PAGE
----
Written by Katie Holzer, City of Gresham Watershed Scientist and Salamander Sleuth
A lot of amazing wildlife calls Beaver Creek home. Some of these animals are expected to live in or near this urban and agricultural creek, like crayfish, great blue herons, treefrogs, and beavers. Others have surprised some of us a bit over the years by living so close to a city, like salmon, eagles, otters, and mountain lions. One rare animal amazed us when we discovered that it was living here right alongside us: the Oregon slender salamander.
In 2008 a team of AmeriCorps volunteers were working with the City of Gresham to restore a natural area along Kelly Creek (a tributary to Beaver Creek) in the city. Looking under the vines someone found something that looked like a worm with tiny legs. When the biologist came over to identify it, she couldn’t believe her eyes: there was an unmistakable tiny salamander that was “supposed” to only live in pristine habitat in the Cascade Mountains!
“…she couldn’t believe her eyes: there was an unmistakable tiny salamander that was “supposed” to only live in pristine habitat in the Cascade Mountains!”
The Oregon slender salamander, also known as Batrachoseps wrighti, is a rare salamander that spends most of its life underground where big legs can get in the way. When the weather is both warm and wet, these salamanders emerge from the dirt and hunt for bugs and slugs under rotting leaves and logs. If one of these salamanders is born under a good rotting log it might never travel beyond that log during its entire lifetime. When scared, these salamanders curl up into a coil to protect themselves.
Hiding Under Our Noses
Before this discovery in Gresham, this salamander was thought to only live up in the cascade mountains and nowhere else in the entire world! It has one of the smallest ranges for any animal species. The Kelly Creek finding spurred other searches that turned up Oregon slender salamanders throughout Gresham in natural areas and backyards. One was even found on Powell Butte in Portland. These salamanders have probably been here for hundreds of years as the cities grew up around them. They are hanging on in little patches of habitat and making homes in people’s yards where they can.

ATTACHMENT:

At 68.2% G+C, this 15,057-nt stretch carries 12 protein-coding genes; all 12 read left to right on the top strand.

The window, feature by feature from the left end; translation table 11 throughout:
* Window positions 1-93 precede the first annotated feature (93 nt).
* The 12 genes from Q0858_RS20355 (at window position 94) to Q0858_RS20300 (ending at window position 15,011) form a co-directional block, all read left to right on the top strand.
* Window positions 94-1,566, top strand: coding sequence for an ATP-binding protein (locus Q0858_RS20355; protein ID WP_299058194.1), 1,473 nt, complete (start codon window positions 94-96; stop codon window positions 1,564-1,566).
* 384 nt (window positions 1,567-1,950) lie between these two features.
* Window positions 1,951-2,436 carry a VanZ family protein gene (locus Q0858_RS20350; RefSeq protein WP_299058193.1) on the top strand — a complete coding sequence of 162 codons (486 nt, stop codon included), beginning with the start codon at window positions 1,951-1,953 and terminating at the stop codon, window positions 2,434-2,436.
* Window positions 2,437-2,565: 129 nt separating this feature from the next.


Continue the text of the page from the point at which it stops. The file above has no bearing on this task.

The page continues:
One of the most surprising parts of these searches was the exact locations where we were finding them. Some were in large rotting logs, but there aren’t many of those in Gresham anymore because all of the large trees were harvested about a century ago and the wood was taken away to turn into products that people use rather than being left to rot on the ground. In Gresham, we mostly found the salamanders under piles of rotting leaves, patches of vines on the ground, plywood, and in cinder block walls!
We found salamanders of all sizes, even TINY babies, which shows that they are reproducing here. The vines (mostly English ivy and periwinkle) are recently introduced to this region and are considered “invasive”, but the salamanders seem to enjoy the safety, moisture, and bugs that they provide. Cinderblock walls are also not a “natural” habitat, but they seem to be providing everything the salamanders need.
This whole experience has taught us a lot about what we think we know. For so many animals we assume: “Oh, they can’t live here” for some reason or another, and we are often surprised. These salamanders have been here under our noses long before we realized it, and once we were open and looking for them we found them everywhere. This has taught us not to discount anywhere as possible habitat, and instead try to dig to see what animals might be able to use it, and how.
What You Can Do
If you want to encourage wildlife in your neighborhood, check out the post “What You Can Do for Wildlife” to learn about the weedy edges and messy piles that can be just what an animal needs. Don’t worry, it’s not hard! In fact, it’s often easier than what we usually do. It turns out that we often work hard to make things look a certain way, and the more we “let things go” the more we can often leave space for other animals alongside us.